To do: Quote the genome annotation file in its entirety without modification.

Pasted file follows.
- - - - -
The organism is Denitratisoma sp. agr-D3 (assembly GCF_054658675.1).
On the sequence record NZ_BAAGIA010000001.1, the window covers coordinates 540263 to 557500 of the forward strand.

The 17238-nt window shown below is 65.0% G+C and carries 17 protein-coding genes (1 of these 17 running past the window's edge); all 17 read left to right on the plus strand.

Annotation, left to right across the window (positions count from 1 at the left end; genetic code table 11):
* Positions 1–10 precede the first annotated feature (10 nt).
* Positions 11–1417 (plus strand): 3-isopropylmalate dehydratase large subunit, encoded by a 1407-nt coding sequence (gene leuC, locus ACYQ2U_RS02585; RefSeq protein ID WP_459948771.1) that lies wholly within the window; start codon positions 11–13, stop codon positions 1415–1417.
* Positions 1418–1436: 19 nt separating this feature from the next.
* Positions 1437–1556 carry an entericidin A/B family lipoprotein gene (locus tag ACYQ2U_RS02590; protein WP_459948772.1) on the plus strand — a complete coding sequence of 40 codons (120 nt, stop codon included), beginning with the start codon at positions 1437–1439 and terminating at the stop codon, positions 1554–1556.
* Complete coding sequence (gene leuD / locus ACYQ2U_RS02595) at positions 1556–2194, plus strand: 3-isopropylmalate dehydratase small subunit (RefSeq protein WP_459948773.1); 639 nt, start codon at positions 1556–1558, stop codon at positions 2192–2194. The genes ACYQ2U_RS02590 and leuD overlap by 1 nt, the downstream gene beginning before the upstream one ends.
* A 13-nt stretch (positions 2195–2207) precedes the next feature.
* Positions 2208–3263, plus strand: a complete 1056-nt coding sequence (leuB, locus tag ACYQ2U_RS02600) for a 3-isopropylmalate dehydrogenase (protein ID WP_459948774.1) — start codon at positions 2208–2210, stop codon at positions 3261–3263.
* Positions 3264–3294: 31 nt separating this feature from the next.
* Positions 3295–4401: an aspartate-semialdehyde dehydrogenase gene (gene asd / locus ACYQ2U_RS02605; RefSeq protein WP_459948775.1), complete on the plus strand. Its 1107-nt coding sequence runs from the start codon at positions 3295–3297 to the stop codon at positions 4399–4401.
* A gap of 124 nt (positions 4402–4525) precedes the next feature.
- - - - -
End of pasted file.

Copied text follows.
The organism is Denitratisoma sp. agr-D3 (assembly GCF_054658675.1).
On the sequence record NZ_BAAGIA010000001.1, the window covers coordinates 540263 to 557500 of the forward strand.

The 17238-nt window shown below is 65.0% G+C and carries 17 protein-coding genes (1 of these 17 running past the window's edge); all 17 read left to right on the plus strand.

Annotation, left to right across the window (positions count from 1 at the left end; genetic code table 11):
* Positions 1–10 precede the first annotated feature (10 nt).
* Positions 11–1417 (plus strand): 3-isopropylmalate dehydratase large subunit, encoded by a 1407-nt coding sequence (gene leuC, locus ACYQ2U_RS02585; RefSeq protein ID WP_459948771.1) that lies wholly within the window; start codon positions 11–13, stop codon positions 1415–1417.
* Positions 1418–1436: 19 nt separating this feature from the next.
* Positions 1437–1556 carry an entericidin A/B family lipoprotein gene (locus tag ACYQ2U_RS02590; protein WP_459948772.1) on the plus strand — a complete coding sequence of 40 codons (120 nt, stop codon included), beginning with the start codon at positions 1437–1439 and terminating at the stop codon, positions 1554–1556.
* Complete coding sequence (gene leuD / locus ACYQ2U_RS02595) at positions 1556–2194, plus strand: 3-isopropylmalate dehydratase small subunit (RefSeq protein WP_459948773.1); 639 nt, start codon at positions 1556–1558, stop codon at positions 2192–2194. The genes ACYQ2U_RS02590 and leuD overlap by 1 nt, the downstream gene beginning before the upstream one ends.
* A 13-nt stretch (positions 2195–2207) precedes the next feature.
* Positions 2208–3263, plus strand: a complete 1056-nt coding sequence (leuB, locus tag ACYQ2U_RS02600) for a 3-isopropylmalate dehydrogenase (protein ID WP_459948774.1) — start codon at positions 2208–2210, stop codon at positions 3261–3263.
* Positions 3264–3294: 31 nt separating this feature from the next.
* Positions 3295–4401: an aspartate-semialdehyde dehydrogenase gene (gene asd / locus ACYQ2U_RS02605; RefSeq protein WP_459948775.1), complete on the plus strand. Its 1107-nt coding sequence runs from the start codon at positions 3295–3297 to the stop codon at positions 4399–4401.
* A gap of 124 nt (positions 4402–4525) precedes the next feature.